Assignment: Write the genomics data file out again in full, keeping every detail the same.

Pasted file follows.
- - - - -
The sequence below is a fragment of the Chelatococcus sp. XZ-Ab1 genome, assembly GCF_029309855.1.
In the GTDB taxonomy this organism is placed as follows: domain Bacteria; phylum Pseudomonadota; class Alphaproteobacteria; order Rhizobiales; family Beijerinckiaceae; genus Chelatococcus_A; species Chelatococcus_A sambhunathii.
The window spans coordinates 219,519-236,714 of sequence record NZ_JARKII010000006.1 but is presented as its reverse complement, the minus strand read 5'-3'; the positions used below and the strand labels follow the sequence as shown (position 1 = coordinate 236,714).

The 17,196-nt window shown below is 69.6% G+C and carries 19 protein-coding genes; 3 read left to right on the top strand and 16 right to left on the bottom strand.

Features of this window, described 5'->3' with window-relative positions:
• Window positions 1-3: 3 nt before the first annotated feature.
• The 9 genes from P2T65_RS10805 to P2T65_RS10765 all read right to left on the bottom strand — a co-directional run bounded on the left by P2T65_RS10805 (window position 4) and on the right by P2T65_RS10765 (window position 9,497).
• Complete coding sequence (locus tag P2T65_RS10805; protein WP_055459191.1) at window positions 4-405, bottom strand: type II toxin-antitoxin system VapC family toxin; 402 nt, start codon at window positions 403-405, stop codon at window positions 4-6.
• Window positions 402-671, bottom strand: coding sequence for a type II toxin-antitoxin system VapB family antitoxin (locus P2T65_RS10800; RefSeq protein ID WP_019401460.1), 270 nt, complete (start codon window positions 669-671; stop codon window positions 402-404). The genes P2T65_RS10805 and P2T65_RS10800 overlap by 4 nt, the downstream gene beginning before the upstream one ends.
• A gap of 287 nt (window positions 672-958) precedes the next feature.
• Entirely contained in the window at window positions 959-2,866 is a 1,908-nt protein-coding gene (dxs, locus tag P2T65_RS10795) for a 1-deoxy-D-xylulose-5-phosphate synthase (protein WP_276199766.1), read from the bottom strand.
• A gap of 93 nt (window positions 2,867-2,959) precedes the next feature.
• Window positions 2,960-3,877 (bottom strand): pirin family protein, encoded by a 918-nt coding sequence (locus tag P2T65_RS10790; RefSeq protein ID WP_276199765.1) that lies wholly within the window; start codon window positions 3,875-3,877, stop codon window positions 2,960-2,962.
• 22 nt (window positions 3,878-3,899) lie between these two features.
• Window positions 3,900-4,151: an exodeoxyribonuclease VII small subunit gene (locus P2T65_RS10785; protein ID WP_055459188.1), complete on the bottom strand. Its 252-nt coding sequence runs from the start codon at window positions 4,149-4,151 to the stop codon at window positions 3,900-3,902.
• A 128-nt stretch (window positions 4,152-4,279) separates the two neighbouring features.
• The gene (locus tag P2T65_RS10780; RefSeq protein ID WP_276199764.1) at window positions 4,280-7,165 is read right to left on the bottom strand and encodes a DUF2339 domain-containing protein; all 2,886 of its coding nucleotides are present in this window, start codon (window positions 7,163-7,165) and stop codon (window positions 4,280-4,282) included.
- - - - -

The sequence below is a fragment of the Chelatococcus sp. XZ-Ab1 genome, assembly GCF_029309855.1.
In the GTDB taxonomy this organism is placed as follows: domain Bacteria; phylum Pseudomonadota; class Alphaproteobacteria; order Rhizobiales; family Beijerinckiaceae; genus Chelatococcus_A; species Chelatococcus_A sambhunathii.
The window spans coordinates 219,519-236,714 of sequence record NZ_JARKII010000006.1 but is presented as its reverse complement, the minus strand read 5'-3'; the positions used below and the strand labels follow the sequence as shown (position 1 = coordinate 236,714).

The 17,196-nt window shown below is 69.6% G+C and carries 19 protein-coding genes; 3 read left to right on the top strand and 16 right to left on the bottom strand.

Features of this window, described 5'->3' with window-relative positions:
• Window positions 1-3: 3 nt before the first annotated feature.
• The 9 genes from P2T65_RS10805 to P2T65_RS10765 all read right to left on the bottom strand — a co-directional run bounded on the left by P2T65_RS10805 (window position 4) and on the right by P2T65_RS10765 (window position 9,497).
• Complete coding sequence (locus tag P2T65_RS10805; protein WP_055459191.1) at window positions 4-405, bottom strand: type II toxin-antitoxin system VapC family toxin; 402 nt, start codon at window positions 403-405, stop codon at window positions 4-6.
• Window positions 402-671, bottom strand: coding sequence for a type II toxin-antitoxin system VapB family antitoxin (locus P2T65_RS10800; RefSeq protein ID WP_019401460.1), 270 nt, complete (start codon window positions 669-671; stop codon window positions 402-404). The genes P2T65_RS10805 and P2T65_RS10800 overlap by 4 nt, the downstream gene beginning before the upstream one ends.
• A gap of 287 nt (window positions 672-958) precedes the next feature.
• Entirely contained in the window at window positions 959-2,866 is a 1,908-nt protein-coding gene (dxs, locus tag P2T65_RS10795) for a 1-deoxy-D-xylulose-5-phosphate synthase (protein WP_276199766.1), read from the bottom strand.
• A gap of 93 nt (window positions 2,867-2,959) precedes the next feature.
• Window positions 2,960-3,877 (bottom strand): pirin family protein, encoded by a 918-nt coding sequence (locus tag P2T65_RS10790; RefSeq protein ID WP_276199765.1) that lies wholly within the window; start codon window positions 3,875-3,877, stop codon window positions 2,960-2,962.
• 22 nt (window positions 3,878-3,899) lie between these two features.
• Window positions 3,900-4,151: an exodeoxyribonuclease VII small subunit gene (locus P2T65_RS10785; protein ID WP_055459188.1), complete on the bottom strand. Its 252-nt coding sequence runs from the start codon at window positions 4,149-4,151 to the stop codon at window positions 3,900-3,902.
• A 128-nt stretch (window positions 4,152-4,279) separates the two neighbouring features.
• The gene (locus tag P2T65_RS10780; RefSeq protein ID WP_276199764.1) at window positions 4,280-7,165 is read right to left on the bottom strand and encodes a DUF2339 domain-containing protein; all 2,886 of its coding nucleotides are present in this window, start codon (window positions 7,163-7,165) and stop codon (window positions 4,280-4,282) included.